DAVAO CITY, Philippines – The Department of Health’s (DOH) recent report that included a “mass recovery” of 38,075 persons from coronavirus (Covdi-19) raised questions on the basis of this data.
This item came up on their report on July 30 where the DOH implemented a “mass recovery” adjustment where mild and asymptomatic cases are retagged as recovered following endorsement from regional offices.
The “mass recovery” adjustment resulted in 5,000 additional recoveries on July 15. The report of 38,075 recoveries on July 30 brings the total recoveries to 65,064.
The DOH explained that this rise in the figure is part of their “massive data reconciliation efforts through the COVIDKaya platform resulted in faster and more accurate tagging of health statuses on deaths and recoveries.”
But the health group Coalition for People’s Right to Health (CPRH) in their statement further explained why the DOH made this adjustment but why it still does not paint the whole health situation.
One valid reason is the adjustment made by DOH based on updates of the World Health Organization (WHO) on the classification of cases.
The WHO has classified a patient as recovered without the patient prescribing the 10 to 14 days of isolation and had no visible symptoms manifest. This is based on practices in the United States and Singapore.
Another factor is the RT-PCR is no longer the basis of detecting a recovery.
“There is a possibility that (a patient) may still test positive six weeks after infection,” says Dr. Josh San Pedro, co-convener of CPRH, “this is because the test may detect the dead RNA strains of the virus even if the patient has recovered and will no longer transmit the virus.”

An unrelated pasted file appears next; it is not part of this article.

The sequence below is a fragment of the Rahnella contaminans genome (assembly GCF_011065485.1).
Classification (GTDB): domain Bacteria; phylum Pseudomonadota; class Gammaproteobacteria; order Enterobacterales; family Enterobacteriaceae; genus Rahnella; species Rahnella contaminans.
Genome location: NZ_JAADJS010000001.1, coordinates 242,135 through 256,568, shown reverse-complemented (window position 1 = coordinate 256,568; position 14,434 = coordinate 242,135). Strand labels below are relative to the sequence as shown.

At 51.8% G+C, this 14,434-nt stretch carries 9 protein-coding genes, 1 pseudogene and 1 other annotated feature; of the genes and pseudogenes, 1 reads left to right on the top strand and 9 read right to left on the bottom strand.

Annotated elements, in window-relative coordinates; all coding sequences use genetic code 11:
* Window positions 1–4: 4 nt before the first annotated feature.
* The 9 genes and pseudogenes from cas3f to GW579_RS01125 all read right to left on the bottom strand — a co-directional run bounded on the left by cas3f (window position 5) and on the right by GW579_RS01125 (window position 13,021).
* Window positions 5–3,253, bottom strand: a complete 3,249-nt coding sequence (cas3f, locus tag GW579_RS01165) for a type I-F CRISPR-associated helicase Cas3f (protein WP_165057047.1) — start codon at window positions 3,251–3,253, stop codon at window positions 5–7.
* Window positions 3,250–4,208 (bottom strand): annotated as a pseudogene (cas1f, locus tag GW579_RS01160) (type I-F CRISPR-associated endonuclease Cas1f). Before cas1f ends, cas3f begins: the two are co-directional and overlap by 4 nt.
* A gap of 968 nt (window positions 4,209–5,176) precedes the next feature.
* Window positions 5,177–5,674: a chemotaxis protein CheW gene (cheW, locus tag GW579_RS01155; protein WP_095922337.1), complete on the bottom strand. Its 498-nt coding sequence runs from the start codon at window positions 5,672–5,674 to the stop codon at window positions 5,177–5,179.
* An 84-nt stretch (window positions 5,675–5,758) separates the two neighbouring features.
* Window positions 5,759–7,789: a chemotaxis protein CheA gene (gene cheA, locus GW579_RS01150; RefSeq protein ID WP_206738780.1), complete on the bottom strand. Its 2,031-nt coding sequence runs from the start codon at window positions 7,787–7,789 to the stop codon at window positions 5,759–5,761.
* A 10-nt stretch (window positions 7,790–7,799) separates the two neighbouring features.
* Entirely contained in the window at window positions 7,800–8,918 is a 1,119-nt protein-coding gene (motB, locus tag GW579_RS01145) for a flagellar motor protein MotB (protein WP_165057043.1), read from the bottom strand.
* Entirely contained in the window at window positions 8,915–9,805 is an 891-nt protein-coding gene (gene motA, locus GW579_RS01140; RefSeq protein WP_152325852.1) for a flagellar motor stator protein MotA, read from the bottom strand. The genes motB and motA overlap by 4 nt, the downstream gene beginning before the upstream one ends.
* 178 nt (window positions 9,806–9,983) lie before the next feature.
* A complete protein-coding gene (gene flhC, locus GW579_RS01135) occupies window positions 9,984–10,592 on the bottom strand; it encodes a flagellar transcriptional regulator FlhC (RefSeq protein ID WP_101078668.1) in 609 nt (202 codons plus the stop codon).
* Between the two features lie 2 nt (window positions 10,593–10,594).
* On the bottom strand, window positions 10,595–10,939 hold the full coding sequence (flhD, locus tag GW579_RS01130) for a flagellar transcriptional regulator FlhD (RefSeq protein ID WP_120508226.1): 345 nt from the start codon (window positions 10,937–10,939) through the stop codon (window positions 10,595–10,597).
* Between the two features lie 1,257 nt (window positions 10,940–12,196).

“Even the anti-body test may generate a positive IgG,” he added.
But the problem, the group says, is the delay in working the data, as the update from WHO was released in May.
The group also points out other problems in the country’s health response to the pandemic.
“It is an effort to distract the public of the real situation with the decrease of active cases amidst the increasing cases of Covid-19 in the country,” San Pedro said.
As of July 31, a total of 4,063 confirmed cases was reported by the DOH, and CPRH noted that there are 2,000 to 4,000 cases of the infection being reported every day.
“Covid-19 cases have increased not only in NCR but also in Cagayan Valley, Southern Tagalog, MIMAROPA, Bikol, Eastern Visayas, and nearly all parts of Mindanao because of the lack of testing for the returning (locally stranded individuals), OFWs (overseas Filipino workers) and their contacts,” the group said.
CPRH also noted that hospitals are already in its full capacity in treating patients, and quarantine facilities and testing lacking, and frontliners either exhausted or getting infected.
Testing still falls short on asymptomatic patients and close contacts.
Dr. San Pedro noted that the Philippines is the only country in the Western Pacific to remain the category of high community transmission.
Dr. San Pedro said solutions should be made and not just simply wait for a vaccine. “It’s not just a vaccine or lowering the curve that is the solution, it’s also raising the quality and state of health as part of people’s right.” (davaotoday.com)